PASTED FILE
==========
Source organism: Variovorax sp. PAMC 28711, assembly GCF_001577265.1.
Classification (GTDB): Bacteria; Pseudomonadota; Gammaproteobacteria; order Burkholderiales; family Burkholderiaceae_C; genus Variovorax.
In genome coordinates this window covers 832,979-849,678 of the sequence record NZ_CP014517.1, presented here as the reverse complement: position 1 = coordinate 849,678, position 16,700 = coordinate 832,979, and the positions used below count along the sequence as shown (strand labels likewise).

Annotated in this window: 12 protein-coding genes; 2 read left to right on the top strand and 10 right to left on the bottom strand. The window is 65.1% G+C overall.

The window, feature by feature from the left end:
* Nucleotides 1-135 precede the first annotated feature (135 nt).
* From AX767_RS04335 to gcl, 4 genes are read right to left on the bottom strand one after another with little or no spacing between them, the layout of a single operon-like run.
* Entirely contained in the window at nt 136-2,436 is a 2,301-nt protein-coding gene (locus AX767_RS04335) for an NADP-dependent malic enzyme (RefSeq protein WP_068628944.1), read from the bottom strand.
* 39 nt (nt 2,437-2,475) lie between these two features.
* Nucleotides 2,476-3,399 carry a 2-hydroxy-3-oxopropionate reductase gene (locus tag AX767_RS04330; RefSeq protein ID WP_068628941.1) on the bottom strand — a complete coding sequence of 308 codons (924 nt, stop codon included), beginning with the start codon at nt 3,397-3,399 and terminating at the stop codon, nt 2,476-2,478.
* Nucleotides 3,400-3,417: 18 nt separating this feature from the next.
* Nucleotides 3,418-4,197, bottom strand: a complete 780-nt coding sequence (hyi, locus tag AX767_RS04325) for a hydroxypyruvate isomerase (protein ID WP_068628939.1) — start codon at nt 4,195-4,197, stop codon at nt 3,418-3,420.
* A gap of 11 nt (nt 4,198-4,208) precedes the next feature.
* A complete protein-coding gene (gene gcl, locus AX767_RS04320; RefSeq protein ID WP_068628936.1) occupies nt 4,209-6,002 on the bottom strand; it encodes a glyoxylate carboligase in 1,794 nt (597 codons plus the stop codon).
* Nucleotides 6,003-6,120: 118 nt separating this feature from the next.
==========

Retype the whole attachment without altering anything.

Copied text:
Source organism: Variovorax sp. PAMC 28711, assembly GCF_001577265.1.
Classification (GTDB): Bacteria; Pseudomonadota; Gammaproteobacteria; order Burkholderiales; family Burkholderiaceae_C; genus Variovorax.
In genome coordinates this window covers 832,979-849,678 of the sequence record NZ_CP014517.1, presented here as the reverse complement: position 1 = coordinate 849,678, position 16,700 = coordinate 832,979, and the positions used below count along the sequence as shown (strand labels likewise).

Annotated in this window: 12 protein-coding genes; 2 read left to right on the top strand and 10 right to left on the bottom strand. The window is 65.1% G+C overall.

The window, feature by feature from the left end:
* Nucleotides 1-135 precede the first annotated feature (135 nt).
* From AX767_RS04335 to gcl, 4 genes are read right to left on the bottom strand one after another with little or no spacing between them, the layout of a single operon-like run.
* Entirely contained in the window at nt 136-2,436 is a 2,301-nt protein-coding gene (locus AX767_RS04335) for an NADP-dependent malic enzyme (RefSeq protein WP_068628944.1), read from the bottom strand.
* 39 nt (nt 2,437-2,475) lie between these two features.
* Nucleotides 2,476-3,399 carry a 2-hydroxy-3-oxopropionate reductase gene (locus tag AX767_RS04330; RefSeq protein ID WP_068628941.1) on the bottom strand — a complete coding sequence of 308 codons (924 nt, stop codon included), beginning with the start codon at nt 3,397-3,399 and terminating at the stop codon, nt 2,476-2,478.
* Nucleotides 3,400-3,417: 18 nt separating this feature from the next.
* Nucleotides 3,418-4,197, bottom strand: a complete 780-nt coding sequence (hyi, locus tag AX767_RS04325) for a hydroxypyruvate isomerase (protein ID WP_068628939.1) — start codon at nt 4,195-4,197, stop codon at nt 3,418-3,420.
* A gap of 11 nt (nt 4,198-4,208) precedes the next feature.
* A complete protein-coding gene (gene gcl, locus AX767_RS04320; RefSeq protein ID WP_068628936.1) occupies nt 4,209-6,002 on the bottom strand; it encodes a glyoxylate carboligase in 1,794 nt (597 codons plus the stop codon).
* Nucleotides 6,003-6,120: 118 nt separating this feature from the next.